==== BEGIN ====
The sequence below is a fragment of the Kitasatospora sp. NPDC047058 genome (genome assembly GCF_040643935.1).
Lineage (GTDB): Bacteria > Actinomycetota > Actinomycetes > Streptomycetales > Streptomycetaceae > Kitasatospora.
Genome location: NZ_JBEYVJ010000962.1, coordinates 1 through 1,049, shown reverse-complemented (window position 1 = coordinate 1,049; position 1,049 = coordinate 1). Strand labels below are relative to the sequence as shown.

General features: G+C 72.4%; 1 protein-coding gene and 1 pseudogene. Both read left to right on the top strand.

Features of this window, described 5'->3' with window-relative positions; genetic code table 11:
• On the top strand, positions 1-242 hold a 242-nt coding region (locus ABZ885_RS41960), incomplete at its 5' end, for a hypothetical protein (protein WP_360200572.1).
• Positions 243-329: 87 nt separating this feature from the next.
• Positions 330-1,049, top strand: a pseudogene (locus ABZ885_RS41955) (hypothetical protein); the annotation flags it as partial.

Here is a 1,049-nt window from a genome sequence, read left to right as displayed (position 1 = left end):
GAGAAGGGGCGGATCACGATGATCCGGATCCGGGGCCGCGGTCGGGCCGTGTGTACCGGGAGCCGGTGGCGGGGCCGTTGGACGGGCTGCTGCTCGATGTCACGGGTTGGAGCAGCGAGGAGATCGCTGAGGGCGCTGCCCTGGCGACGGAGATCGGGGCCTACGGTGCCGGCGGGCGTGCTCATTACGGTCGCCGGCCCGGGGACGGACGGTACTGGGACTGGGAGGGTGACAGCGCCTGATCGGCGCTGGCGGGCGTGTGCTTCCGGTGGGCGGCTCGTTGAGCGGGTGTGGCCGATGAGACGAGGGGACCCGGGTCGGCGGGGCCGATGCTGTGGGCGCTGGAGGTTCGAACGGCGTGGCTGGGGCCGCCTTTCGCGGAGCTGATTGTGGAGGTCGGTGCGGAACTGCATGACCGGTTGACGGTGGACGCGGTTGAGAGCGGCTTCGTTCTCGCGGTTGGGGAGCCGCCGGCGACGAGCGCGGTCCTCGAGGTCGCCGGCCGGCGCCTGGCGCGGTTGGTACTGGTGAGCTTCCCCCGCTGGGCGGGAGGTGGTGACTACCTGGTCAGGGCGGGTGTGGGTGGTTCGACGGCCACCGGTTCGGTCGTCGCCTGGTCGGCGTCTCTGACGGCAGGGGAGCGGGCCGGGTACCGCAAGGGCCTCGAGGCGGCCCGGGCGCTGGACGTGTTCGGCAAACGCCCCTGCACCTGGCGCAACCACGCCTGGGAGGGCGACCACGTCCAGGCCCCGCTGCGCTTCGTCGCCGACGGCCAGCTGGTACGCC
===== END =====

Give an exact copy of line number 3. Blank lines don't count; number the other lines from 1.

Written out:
Genome location: NZ_JBEYVJ010000962.1, coordinates 1 through 1,049, shown reverse-complemented (window position 1 = coordinate 1,049; position 1,049 = coordinate 1). Strand labels below are relative to the sequence as shown.